The Department of the Interior Secretarial Order No. 3289 established Landscape Conservation Cooperatives (LCCs) as a network of public-private partnerships that provide shared science to ensure the sustainability of America's land, water, wildlife and cultural resources.
The Climate Science Centers (CSCs) provide fundamental scientific information, tools, and techniques that land, water, wildlife, and cultural resource managers and other interested parties can apply to anticipate, monitor, and adapt to climate change impacts. Much of the information and tools provided by the CSCs, including physical and biological research, ecological forecasting, and multi-scale modeling, will be in response to the landscape-level priority needs identified by the Landscape Conservation Cooperatives, as well as the cross-sector needs of other agencies and communities in the region.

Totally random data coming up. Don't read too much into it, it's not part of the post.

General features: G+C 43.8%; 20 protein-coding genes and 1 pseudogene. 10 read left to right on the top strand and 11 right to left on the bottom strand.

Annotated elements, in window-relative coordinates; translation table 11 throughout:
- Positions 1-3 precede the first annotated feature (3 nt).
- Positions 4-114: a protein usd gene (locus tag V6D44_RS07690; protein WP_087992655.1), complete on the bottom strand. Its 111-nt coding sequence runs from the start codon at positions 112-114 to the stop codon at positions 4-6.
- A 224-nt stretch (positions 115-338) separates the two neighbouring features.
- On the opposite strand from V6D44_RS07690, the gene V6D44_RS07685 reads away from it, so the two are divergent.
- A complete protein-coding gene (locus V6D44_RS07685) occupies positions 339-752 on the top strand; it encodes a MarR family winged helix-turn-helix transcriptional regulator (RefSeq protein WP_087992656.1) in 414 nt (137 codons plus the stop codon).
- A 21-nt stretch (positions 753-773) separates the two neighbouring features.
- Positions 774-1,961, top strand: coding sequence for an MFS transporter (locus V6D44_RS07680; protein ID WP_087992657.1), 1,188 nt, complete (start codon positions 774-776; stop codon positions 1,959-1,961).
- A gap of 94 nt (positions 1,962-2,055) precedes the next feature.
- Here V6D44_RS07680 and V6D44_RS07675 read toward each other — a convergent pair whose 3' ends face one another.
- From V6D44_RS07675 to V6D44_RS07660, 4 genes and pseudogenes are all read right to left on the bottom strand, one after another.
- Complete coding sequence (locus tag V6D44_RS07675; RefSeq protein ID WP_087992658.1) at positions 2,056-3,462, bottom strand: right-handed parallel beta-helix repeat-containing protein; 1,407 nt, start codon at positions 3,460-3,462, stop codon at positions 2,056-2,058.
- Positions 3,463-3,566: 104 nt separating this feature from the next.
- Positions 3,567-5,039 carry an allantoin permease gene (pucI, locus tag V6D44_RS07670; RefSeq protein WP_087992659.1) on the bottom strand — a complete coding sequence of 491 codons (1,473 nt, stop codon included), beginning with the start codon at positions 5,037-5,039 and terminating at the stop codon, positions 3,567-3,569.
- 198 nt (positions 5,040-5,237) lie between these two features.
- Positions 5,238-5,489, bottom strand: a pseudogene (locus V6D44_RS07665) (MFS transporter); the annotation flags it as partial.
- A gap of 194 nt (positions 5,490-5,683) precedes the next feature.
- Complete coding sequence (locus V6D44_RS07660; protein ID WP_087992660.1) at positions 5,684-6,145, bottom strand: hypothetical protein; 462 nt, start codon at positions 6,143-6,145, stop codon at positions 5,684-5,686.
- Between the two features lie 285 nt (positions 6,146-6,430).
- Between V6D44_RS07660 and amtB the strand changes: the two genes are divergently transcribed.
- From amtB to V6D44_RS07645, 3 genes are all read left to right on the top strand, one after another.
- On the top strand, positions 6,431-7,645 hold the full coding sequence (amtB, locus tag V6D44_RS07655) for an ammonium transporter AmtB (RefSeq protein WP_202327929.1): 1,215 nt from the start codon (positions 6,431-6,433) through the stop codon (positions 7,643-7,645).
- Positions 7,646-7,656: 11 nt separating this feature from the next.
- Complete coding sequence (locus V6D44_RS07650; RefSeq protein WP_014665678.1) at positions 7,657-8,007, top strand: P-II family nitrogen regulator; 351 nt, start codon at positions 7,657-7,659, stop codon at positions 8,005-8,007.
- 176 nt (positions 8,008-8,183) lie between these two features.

Together, the National Climate Change and Wildlife Science Center (NCCWSC), CSCs, LCCs and other management partners make up a broader climate science and conservation planning initiative.
As a collaborative, LCCs seek to identify best practices, connect efforts, identify gaps, and avoid duplication through improved conservation planning and design. Partner agencies and organizations coordinate with each other while working within their existing authorities and jurisdictions.
The 22 LCCs collectively form a national network of land, water, wildlife, and cultural resource managers, scientists, and interested public and private organizations—within the U.S. and across our international borders—that share a common need for scientific information and interest in conservation.